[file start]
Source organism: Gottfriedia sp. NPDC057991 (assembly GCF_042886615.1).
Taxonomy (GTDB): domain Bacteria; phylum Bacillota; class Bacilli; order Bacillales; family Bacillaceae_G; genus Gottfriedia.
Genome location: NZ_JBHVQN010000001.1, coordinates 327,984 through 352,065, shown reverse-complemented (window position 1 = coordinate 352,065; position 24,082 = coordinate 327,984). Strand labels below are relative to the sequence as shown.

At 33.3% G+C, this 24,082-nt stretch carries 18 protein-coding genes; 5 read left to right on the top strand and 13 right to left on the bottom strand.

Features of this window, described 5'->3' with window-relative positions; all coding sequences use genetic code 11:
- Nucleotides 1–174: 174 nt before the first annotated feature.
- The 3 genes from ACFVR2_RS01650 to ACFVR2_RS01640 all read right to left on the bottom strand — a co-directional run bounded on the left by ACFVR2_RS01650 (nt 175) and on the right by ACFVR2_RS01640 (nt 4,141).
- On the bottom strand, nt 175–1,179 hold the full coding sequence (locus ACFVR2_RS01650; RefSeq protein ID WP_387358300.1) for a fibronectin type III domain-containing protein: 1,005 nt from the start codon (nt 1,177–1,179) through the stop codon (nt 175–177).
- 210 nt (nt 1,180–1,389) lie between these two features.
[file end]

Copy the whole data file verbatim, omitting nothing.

Source organism: Gottfriedia sp. NPDC057991 (assembly GCF_042886615.1).
Taxonomy (GTDB): domain Bacteria; phylum Bacillota; class Bacilli; order Bacillales; family Bacillaceae_G; genus Gottfriedia.
Genome location: NZ_JBHVQN010000001.1, coordinates 327,984 through 352,065, shown reverse-complemented (window position 1 = coordinate 352,065; position 24,082 = coordinate 327,984). Strand labels below are relative to the sequence as shown.

At 33.3% G+C, this 24,082-nt stretch carries 18 protein-coding genes; 5 read left to right on the top strand and 13 right to left on the bottom strand.

Features of this window, described 5'->3' with window-relative positions; all coding sequences use genetic code 11:
- Nucleotides 1–174: 174 nt before the first annotated feature.
- The 3 genes from ACFVR2_RS01650 to ACFVR2_RS01640 all read right to left on the bottom strand — a co-directional run bounded on the left by ACFVR2_RS01650 (nt 175) and on the right by ACFVR2_RS01640 (nt 4,141).
- On the bottom strand, nt 175–1,179 hold the full coding sequence (locus ACFVR2_RS01650; RefSeq protein ID WP_387358300.1) for a fibronectin type III domain-containing protein: 1,005 nt from the start codon (nt 1,177–1,179) through the stop codon (nt 175–177).
- 210 nt (nt 1,180–1,389) lie between these two features.